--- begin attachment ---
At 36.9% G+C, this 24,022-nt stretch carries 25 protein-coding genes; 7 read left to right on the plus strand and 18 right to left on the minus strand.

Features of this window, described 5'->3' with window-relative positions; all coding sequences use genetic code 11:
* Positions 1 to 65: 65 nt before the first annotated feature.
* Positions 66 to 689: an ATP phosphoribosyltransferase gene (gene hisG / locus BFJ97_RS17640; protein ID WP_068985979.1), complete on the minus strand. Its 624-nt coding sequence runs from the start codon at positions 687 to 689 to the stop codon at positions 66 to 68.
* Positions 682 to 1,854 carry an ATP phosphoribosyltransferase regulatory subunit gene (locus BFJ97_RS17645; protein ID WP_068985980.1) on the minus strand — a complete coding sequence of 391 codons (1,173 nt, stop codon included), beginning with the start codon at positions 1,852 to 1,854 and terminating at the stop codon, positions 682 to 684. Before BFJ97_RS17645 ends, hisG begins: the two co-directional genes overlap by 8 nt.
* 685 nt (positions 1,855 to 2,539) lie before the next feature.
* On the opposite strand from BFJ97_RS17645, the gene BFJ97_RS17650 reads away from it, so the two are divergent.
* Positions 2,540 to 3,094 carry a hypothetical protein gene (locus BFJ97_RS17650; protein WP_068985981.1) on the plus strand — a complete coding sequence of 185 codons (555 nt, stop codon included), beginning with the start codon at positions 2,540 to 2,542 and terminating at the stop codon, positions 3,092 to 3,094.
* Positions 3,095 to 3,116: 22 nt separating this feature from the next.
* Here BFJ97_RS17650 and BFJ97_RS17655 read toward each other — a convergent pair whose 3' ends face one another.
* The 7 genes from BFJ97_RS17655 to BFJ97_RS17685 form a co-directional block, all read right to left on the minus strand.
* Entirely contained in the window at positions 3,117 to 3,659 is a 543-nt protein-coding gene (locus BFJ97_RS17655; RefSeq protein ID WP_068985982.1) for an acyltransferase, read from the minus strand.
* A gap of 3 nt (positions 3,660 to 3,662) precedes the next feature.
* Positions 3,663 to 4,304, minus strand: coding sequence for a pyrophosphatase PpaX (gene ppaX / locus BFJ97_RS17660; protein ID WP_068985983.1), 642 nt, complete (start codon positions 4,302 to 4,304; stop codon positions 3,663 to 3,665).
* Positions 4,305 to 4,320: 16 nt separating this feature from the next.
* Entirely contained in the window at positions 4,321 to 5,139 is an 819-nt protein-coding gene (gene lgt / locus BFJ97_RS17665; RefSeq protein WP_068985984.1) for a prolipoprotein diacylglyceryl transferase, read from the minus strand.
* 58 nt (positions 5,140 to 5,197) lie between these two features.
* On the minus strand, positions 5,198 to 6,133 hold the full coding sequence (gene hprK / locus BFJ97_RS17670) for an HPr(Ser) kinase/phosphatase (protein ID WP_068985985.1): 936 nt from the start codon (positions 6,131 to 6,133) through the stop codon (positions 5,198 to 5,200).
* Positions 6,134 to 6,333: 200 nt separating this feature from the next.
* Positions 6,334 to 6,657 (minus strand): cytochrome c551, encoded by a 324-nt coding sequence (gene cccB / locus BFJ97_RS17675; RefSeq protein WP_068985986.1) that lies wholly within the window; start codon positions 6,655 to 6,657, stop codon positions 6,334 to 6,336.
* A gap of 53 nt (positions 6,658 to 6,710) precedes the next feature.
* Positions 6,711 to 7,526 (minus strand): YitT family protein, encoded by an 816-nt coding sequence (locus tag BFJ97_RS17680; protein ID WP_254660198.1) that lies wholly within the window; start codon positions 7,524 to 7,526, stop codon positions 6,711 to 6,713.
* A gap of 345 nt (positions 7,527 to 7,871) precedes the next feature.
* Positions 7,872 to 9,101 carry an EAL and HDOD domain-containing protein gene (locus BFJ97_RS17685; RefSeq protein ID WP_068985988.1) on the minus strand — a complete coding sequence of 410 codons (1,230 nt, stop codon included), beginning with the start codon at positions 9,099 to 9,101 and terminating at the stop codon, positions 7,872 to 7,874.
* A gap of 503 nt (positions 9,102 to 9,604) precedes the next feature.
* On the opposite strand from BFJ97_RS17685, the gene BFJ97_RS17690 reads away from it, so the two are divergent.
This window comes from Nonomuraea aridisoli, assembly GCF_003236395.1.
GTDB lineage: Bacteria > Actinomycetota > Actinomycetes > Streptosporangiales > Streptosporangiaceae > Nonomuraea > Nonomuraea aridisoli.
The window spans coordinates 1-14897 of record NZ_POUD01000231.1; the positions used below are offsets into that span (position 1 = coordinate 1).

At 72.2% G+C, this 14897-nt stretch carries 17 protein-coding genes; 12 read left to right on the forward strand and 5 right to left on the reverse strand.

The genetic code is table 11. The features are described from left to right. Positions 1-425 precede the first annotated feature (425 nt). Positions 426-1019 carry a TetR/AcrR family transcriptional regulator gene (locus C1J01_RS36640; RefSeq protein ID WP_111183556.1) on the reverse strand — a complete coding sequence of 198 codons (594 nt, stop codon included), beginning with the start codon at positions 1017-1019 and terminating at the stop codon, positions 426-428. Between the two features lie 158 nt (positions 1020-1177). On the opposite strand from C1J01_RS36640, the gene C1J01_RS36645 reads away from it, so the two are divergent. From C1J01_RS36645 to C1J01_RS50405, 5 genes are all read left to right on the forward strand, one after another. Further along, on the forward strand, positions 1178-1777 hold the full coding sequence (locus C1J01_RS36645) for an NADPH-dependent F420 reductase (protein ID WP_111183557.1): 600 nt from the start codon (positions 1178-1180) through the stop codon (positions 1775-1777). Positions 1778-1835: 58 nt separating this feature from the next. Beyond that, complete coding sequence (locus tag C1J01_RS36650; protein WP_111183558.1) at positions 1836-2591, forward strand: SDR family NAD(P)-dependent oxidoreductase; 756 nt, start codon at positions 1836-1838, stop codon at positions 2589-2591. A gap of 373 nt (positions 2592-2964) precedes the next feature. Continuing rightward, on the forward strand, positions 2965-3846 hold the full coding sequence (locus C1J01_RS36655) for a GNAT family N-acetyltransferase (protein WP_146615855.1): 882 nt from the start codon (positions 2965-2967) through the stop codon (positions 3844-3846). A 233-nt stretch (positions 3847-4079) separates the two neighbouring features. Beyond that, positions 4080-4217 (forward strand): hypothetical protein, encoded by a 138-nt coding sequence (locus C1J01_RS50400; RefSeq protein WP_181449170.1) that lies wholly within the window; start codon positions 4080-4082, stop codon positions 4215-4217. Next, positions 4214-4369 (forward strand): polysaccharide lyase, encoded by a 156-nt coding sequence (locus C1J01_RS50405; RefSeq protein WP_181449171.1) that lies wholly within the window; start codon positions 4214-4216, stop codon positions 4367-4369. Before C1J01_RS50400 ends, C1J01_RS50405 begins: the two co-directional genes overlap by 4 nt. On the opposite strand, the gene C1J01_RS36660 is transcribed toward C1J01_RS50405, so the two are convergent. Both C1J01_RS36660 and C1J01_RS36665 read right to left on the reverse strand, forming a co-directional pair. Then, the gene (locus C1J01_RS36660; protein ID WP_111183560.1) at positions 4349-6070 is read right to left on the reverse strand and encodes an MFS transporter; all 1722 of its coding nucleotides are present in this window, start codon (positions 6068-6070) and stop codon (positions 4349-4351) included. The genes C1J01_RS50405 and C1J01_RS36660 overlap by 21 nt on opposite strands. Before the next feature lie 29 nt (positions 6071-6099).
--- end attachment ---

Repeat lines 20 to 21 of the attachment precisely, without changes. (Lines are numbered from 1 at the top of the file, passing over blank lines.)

* Positions 6,334 to 6,657 (minus strand): cytochrome c551, encoded by a 324-nt coding sequence (gene cccB / locus BFJ97_RS17675; RefSeq protein WP_068985986.1) that lies wholly within the window; start codon positions 6,655 to 6,657, stop codon positions 6,334 to 6,336.
* A gap of 53 nt (positions 6,658 to 6,710) precedes the next feature.